It is also the process where organizational objectives are translated into departmental objectives. A mountain of objectives arises at various levels, as a result of which the focus disappears. The departmental objectives take precedence over the organizational objectives. Not because we necessarily want it that way, but because it is stimulated from personal reward, which finds its centre of gravity in the departmental results. Island thinking is stimulated and the focus on the common objective disappears.

It is also the process where organizational objectives are translated into departmental objectives. A mountain of objectives arises at various levels, as a result of which the focus disappears. The departmental objectives take precedence over the organizational objectives. Not because we necessarily want it that way, but because it is stimulated from personal reward, which finds its centre of gravity in the departmental results. Island thinking is stimulated and the focus on the common objective disappears.

We see that things are not much better in smaller organizations. The same mistakes are made there that cause the above statement to become a bitter truth in the face of successful growth. Take, for example, the scale-up method that many companies with growth ambitions embrace to guide them through this process. This method has the MT in their meeting-rhythm inform each other every day about their contribution to the goals. So first Marketing, then Sales, then Operations and so on. Accountable to your colleagues every day whether you are achieving your departmental targets. Great to be accountable, but what is actually being learned? The reason for Scale-up Netherlands to replace this part of the program with the iPM method is to prevent future compartmentalization within these organizations.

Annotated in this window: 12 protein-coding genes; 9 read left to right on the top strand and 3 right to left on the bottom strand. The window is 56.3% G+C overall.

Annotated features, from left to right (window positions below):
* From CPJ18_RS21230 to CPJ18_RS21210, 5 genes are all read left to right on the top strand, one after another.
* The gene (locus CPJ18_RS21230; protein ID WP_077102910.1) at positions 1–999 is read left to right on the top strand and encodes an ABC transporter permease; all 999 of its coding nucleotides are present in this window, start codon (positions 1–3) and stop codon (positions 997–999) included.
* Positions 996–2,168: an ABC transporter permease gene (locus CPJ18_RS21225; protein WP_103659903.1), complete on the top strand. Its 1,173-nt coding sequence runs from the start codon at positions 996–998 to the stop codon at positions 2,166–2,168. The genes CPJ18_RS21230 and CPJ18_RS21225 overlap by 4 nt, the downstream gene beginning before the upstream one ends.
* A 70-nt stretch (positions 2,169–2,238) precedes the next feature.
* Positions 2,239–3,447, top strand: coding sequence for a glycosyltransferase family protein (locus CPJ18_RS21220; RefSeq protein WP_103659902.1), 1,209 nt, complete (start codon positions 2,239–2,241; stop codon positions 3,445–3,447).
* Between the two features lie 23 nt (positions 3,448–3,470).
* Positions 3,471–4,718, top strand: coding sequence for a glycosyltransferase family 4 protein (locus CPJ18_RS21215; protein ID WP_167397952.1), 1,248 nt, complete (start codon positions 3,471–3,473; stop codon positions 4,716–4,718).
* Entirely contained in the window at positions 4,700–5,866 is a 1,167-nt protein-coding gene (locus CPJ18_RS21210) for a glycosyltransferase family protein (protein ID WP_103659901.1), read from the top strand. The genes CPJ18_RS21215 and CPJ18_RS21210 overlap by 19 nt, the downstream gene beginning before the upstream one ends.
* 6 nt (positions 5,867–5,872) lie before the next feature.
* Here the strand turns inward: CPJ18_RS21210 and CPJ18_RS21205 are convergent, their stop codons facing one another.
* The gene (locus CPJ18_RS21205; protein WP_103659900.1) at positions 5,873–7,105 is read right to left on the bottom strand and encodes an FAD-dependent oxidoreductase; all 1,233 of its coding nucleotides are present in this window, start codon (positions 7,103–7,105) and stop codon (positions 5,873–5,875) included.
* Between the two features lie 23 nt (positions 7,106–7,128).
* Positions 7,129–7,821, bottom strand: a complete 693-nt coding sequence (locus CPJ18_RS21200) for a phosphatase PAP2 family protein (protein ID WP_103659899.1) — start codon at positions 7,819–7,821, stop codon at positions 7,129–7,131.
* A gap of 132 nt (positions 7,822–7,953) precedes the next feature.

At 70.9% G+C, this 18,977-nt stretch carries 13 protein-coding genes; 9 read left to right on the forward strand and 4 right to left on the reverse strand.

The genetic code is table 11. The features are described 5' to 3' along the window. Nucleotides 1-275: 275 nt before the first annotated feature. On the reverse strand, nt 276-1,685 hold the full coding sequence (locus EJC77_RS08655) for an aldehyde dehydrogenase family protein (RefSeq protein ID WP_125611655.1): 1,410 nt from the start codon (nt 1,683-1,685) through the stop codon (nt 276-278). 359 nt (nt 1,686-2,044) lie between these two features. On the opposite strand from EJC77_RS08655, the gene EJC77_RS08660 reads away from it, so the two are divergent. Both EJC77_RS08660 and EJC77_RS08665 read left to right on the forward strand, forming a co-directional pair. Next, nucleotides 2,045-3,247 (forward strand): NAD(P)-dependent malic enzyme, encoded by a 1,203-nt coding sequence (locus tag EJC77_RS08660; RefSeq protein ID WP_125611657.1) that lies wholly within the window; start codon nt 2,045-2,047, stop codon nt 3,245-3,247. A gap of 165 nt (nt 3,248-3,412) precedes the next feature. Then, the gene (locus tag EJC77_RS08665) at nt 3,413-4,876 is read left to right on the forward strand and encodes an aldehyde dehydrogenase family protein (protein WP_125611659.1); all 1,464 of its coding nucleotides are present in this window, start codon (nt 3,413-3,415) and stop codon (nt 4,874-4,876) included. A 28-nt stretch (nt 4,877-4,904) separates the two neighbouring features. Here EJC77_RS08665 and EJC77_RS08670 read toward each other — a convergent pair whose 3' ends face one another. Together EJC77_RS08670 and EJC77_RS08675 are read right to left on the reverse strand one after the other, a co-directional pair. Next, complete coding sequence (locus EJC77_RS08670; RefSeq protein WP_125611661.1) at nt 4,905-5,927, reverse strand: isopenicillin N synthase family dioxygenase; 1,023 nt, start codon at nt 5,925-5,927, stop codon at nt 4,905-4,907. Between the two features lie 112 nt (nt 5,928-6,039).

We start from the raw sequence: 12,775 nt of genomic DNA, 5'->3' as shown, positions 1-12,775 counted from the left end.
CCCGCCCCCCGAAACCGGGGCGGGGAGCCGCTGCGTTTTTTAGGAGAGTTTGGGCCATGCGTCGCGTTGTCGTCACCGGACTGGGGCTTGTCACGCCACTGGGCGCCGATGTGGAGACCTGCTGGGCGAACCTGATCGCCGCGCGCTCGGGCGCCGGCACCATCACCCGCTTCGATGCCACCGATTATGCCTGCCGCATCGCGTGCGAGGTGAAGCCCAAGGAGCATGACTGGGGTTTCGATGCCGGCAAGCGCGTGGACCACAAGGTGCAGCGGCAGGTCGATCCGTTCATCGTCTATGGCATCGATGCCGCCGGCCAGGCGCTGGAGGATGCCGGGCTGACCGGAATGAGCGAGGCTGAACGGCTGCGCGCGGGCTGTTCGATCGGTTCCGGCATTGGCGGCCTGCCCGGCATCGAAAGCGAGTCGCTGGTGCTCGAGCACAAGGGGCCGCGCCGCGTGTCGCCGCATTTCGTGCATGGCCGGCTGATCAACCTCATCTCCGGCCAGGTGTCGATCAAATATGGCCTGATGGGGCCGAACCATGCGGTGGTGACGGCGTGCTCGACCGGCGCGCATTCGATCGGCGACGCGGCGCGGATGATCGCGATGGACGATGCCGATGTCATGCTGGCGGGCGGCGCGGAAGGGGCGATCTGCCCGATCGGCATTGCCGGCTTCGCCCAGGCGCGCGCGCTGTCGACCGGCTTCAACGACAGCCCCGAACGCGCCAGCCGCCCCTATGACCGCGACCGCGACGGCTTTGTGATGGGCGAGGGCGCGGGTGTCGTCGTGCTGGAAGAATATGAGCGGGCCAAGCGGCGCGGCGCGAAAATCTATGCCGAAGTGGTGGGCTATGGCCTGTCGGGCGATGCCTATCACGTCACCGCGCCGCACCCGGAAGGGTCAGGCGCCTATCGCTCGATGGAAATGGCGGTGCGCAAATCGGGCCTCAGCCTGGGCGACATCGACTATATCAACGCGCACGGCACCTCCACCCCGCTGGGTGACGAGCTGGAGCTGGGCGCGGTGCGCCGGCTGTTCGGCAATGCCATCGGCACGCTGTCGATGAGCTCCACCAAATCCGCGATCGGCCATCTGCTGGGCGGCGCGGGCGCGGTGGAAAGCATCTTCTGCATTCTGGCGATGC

Strategy

Preventing compartmentalization: how does iPM do it? We remove the most important structural error from the traditional Planning and Control cycle. Instead of the organization chart, we put customer chains at the centre of the management structure. After all, value is created in customer chains by having all the links in the chain work well together. Organizations that apply iPM form their strategy around a limited number of objectives (max. 4 is our advice). In article 3 we will elaborate on this. These organizations translate their strategy (strategic objectives) into a future vision of the desired structure of each customer chain. A chain vision that involves employees, challenges them and stimulates cooperation. This clearly states which values the organization can create for customers and what it yields for itself. It also determines which performance indicators (KPIs) are needed to measure success and what performance is expected. And for each chain, there is an action plan to exploit opportunities for performance improvement.